“We have long said that this is the wrong approach to supporting journalism,” Google’s vice president for global news partnerships, Jaffer Zaidi, said in a Friday blog post. Zaidi warned the bill could “result in significant changes to the services we can offer Californians and the traffic we can provide to California publishers.”

Well, I guess so. These are the tactics of a thug, and yet another sign that the tech giants have amassed way too much power.

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The real problem with Facebook; or, taking a stroll down Indian Dick Road

Facebook now allows you to post a link to a story in the Kansas Reflector that was critical of Facebook. I tested it a little while ago. As I wrote the other day, I assumed it was initially blocked not because of the actual content of the story. I offered one data point — a Johnny Cash lyric I posted a few years ago that got me in trouble, apparently because it makes reference to guns and murder. Here are two more.

First, the Reflector story that got blocked is about a climate-mitigation program called Hot Times in the Heartland. Whoa! Sounds like some kinky stuff going on in the wheat fields.

Second, one of the worst stories about Facebook censorship I’ve heard involved The Mendocino Voice. I wrote about it in our book, “What Works in Community News.” It seems that the Voice had used Facebook to pass along an important announcement from the sheriff’s office about a wildfire evacuation route. It got taken down, though it was quickly restored when the Voice howled. No explanation was ever offered, but Adrian Fernandez Baumann, the Voice’s co-founder, observed that the post included a reference to Indian Dick Road.

The real problem with Facebook — and other Meta products, like Instagram and Threads — is that Mark Zuckerberg and company refuse to invest a single penny beyond what is absolutely necessary to create a better product. Everything is automated, robo-censors control our lives, and complaining is only occasionally successful.

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A nonprofit news outlet gets blocked by Facebook after publishing a critical story

The Kansas Reflector, which has done some great work in exposing the illegal police raid on the Marion County Record in rural Kansas, got blocked by Facebook for what it reports was seven hours earlier today. Indeed, I got a notice from Facebook that something I’d linked to in the Reflector last August was being taken down.

Folks at the Reflector, a nonprofit that’s part of the States Newsroom network, are wondering if a story they published that was critical of Facebook had anything to do with it. Probably not. I’ve been kicking the hell out of Facebook for years without any problem. The only time I can remember ending up in Facebook purgatory was when I answered a question about the greatest single line in a song. My offending answer: “I shot a man in Reno just to watch him die.” Guns, death, algorithms!

The Reflector quotes a Twitter post from Meta spokesman Andy Stone, who said, “This was an error that had nothing to do with the Reflector’s recent criticism of Meta. It has since been reversed and we apologize to the Reflector and its readers for the mistake.” As of this writing, though, you still can’t share a link to the story that criticized Facebook. I tried just to see what would happen and got the following message: “Posts that look like spam according to our Community Guidelines are blocked on Facebook and can’t be edited.”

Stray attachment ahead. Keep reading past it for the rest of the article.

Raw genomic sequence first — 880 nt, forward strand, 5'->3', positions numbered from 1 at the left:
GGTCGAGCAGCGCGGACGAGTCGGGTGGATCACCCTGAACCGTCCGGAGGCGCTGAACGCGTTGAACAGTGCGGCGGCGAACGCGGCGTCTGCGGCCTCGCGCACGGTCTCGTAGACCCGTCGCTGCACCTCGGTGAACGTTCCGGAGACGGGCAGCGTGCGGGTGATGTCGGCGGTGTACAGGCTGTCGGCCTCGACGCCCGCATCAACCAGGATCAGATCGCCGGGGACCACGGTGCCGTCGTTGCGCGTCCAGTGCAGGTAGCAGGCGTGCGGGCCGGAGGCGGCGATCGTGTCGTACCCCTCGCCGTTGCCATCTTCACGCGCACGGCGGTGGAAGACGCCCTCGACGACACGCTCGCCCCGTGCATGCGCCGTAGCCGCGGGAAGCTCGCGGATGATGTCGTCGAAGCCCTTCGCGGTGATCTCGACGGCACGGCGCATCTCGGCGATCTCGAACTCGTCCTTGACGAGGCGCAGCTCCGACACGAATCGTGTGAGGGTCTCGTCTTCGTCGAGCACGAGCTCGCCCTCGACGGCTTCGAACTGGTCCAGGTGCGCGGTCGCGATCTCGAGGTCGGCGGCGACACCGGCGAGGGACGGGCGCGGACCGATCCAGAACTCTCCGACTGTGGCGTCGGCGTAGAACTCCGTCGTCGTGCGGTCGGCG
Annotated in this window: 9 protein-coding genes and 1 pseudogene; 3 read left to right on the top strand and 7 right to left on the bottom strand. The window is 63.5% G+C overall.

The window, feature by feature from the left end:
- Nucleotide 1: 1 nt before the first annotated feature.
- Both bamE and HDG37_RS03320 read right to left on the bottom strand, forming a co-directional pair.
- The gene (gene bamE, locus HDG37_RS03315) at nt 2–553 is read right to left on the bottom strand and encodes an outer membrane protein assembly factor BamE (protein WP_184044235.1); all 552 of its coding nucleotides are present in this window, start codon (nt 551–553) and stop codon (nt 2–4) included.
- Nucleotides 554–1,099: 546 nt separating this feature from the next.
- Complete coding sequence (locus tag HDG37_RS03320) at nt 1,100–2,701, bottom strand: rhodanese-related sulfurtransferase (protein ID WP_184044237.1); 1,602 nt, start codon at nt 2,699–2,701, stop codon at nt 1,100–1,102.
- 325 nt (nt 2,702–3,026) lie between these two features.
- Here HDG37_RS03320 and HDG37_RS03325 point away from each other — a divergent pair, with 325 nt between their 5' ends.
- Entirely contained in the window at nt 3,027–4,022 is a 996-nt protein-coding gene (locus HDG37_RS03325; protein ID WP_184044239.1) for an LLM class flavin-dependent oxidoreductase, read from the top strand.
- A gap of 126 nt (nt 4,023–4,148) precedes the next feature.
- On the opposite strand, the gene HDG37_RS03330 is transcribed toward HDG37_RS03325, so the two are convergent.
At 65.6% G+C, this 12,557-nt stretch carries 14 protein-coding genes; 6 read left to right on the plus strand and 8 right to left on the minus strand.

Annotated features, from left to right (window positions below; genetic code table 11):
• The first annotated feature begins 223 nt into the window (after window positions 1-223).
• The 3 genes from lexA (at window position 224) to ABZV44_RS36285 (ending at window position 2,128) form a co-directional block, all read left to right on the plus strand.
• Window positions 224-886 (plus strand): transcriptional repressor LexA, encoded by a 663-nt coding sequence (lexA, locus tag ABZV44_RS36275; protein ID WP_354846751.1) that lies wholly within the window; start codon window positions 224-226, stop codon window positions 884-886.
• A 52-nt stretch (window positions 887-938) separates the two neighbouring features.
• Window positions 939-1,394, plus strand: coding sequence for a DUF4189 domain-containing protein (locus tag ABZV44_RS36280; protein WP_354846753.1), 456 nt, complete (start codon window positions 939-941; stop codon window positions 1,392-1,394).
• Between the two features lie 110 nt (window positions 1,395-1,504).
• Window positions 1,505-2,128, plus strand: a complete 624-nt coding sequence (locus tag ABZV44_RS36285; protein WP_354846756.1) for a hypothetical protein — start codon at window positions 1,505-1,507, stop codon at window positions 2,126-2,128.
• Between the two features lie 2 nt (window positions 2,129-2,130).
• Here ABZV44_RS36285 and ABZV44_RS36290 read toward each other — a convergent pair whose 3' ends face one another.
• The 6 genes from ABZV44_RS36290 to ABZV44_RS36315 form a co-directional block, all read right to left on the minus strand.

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An odd omission

An editorial in The Boston Globe about hospitals, internet cookies and online privacy notes that several non-hospital businesses have gotten tangled up in lawsuits — among them The Philadelphia Inquirer, which “faces a federal lawsuit filed by two subscribers to its website for its use of Meta Pixel tracking software.” Yet no mention is made of a lawsuit against The Boston Globe, which in 2023 reached a $5 million settlement for sending user video data to Facebook. As far as I can tell, the two cases are identical, or close to it. (The Globe denied any wrongdoing.)

Many of us Globe subscribers received small checks earlier this year as a result of the settlement. Globe editorial page editor James Dao declined to comment on the omission when I contacted him today. This is hardly a big deal, and the Inquirer angle wasn’t especially relevant to the editorial’s larger point, which involves state law. But it strikes me that if the Globe was going to mention the Inquirer then it should have mentioned its own situation as well.

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Illinois seeks to bolster community journalism. Plus, a local news round-up.

The Illinois Statehouse. Photo (cc) 2023 by Warren LeMay.

Illinois lawmakers this week unveiled a massive package aimed at bolstering local news. According to Mark Caro of the Local News Initiative, based at Northwestern University in Chicago, the package comprises two separate bills:

The Journalism Preservation Act would require Big Tech companies such as Google and Facebook to compensate news organizations for the content that they share, display or link to on their platforms. The Strengthening Community Media Act offers a broad array of incentives, tax breaks and scholarships intended to repopulate local newsrooms. Included in that bill is a provision that calls for 120 days’ written notice before a local news organization may be sold to an out-of-state company.